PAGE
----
Sun, Sea, Sand And Ringing Cash RegistersStewart Toy
Like many executives in Europe's long-depressed tourist industry, Sebastin Barcel is winding up the summer a happy man. A flood of foreign visitors at the Spanish hotel chain he runs, Grupo Barcel, has let him boost prices--producing a 15% to 20% rise in his company's profits. "It's a very good year," he says.
For a Europe seeking reassurance that its economic woes are truly ending, that's encouraging news. The returning mobs of tanned and relaxed vacationers may provide the strongest indicator yet of a crucial upswing in consumer psychology. With some exceptions--notably German resorts and luxury establishments--Europe's vacation cash registers have been ringing louder this summer than any year since the pre-Persian Gulf War summer of 1989.
Recovering economies are clearly behind much of the upturn. In surging Germany, so many free-spending vacationers have headed for Spain's beaches this summer that local wags dubbed one stretch of Spanish coast the "Costa Germanica." Americans, who also have fewer economic worries, are rediscovering Europe as well. Despite a weakening dollar, their numbers should rise to a record level this year, up 8% to 10% from last year, predicts the Paris-based European Travel Commission.
RUBLES GALORE. Western Europe's tourist industry is also tapping a quirky new market: nouveaux riches from the former Soviet Union. At the swank Hotel Negresco in Nice, where the cheapest room costs $287 a night, 5% of this summer's customers were Russian and Ukrainian entrepreneurs. Dollar-bearing Russians on a rash of new Aeroflot flights are also invading the beaches--and stores--of Italy's Adriatic coast. "They raid supermarkets, snatching jeans, stereos, mountain bikes," says Santino Pangarzi, who heads Columbus Tours, a specialist in tourism from eastern Europe.
Europe's tourist boom isn't universal. A strong mark has caused double-digit declines at such German tourist destinations as Bavaria and the Black Forest. In Normandy, the 50th anniversary of D-Day wasn't quite the boon that promoters expected. More Americans came, but not more English--the bulk of the foreign market. At the Lion d'Or, a top hotel in the Normandy town of Bayeux, business was up from last year, but there were vacancies.
Analysts worry that Euro Disneyland may not profit from the tourism upturn, either. The Paris park won't disclose attendance numbers. But Euro Disney stock plunged 20% in late August, before partly recovering. The fall resulted from reported gloom by a leading analyst--Nigel Reed of Paribas Capital Markets in London. The company has asked the Paris Bourse to investigate the trading.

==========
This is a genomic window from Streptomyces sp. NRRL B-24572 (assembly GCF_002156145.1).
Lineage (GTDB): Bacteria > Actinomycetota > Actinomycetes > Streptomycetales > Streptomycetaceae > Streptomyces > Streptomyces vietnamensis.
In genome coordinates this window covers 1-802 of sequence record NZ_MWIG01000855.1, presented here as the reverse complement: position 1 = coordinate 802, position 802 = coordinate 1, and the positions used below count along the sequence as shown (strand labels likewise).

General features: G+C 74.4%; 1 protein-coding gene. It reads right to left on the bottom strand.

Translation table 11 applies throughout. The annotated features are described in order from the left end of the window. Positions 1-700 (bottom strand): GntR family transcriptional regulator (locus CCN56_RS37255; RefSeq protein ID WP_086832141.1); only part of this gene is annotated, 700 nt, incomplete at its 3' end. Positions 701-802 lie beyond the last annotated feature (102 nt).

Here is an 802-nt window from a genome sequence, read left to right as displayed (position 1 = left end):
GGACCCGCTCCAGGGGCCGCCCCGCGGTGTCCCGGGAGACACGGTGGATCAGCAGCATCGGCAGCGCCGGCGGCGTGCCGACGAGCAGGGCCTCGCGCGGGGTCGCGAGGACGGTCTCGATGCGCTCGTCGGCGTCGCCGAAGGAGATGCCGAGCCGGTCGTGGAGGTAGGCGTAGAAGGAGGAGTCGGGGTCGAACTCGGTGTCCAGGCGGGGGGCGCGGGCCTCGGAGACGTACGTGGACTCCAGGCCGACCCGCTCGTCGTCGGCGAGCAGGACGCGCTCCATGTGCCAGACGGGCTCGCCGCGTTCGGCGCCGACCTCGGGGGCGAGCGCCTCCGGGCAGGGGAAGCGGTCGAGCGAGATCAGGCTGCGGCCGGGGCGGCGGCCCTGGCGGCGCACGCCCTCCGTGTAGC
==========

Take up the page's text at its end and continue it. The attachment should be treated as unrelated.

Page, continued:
"LIVING IT UP." But most of Europe's vacation centers are reporting a strong summer. Prague's hoteliers are breathing easier after a scary 10% fall in occupancy rates last summer made many fear that the Czech Republic's tourist bubble had burst. This year, from May through July, the number of foreign tourists leaped 29%, while hotel occupancy is up from 60% to 80%. "Even we are surprised," says a Czech tourism-agency official. Germans are 55% of the visitors.
Recovery or no, Europe's vacationers are still price-conscious. That partly explains why Italy and Spain are the summer's big winners: Both countries are still profiting from currency devaluations in 1992 and 1993. Spain's gross income from tourism soared 18.5%, to a record $9.3 billion, in this year's first half. Hotels that had to shave prices to win business last summer are sticking to listed rates. In Italy, "Americans are living it up and moving from four- to five-star hotels," reports Aureliano Bonini, head of Rimini-based tourism consultant Trademark Italia.
Europe's tourism executives are planning for an even stronger 1995. French vacation village operator Club Aquarius, a unit of Club Mediterranee, is "very actively looking for new sites" in Portugal and elsewhere to profit from the recovery, says President Paul Roll. A flurry of Italian hotel buyouts by such foreign chains as Novotel, Crest, and Holiday Inn has fanned Italy's tourism boom. itt-Sheraton Corp., which so far this year has built up a 35% stake in Italy's Ciga hotel chain, aims to buy an additional 35% by the end of this year.
Now, as vacationers return home, retailers are hoping that the rosy glow of summer holidays lasts well into the fall. Europe's recovery needs consumers who spend as freely at home as they did at the beach.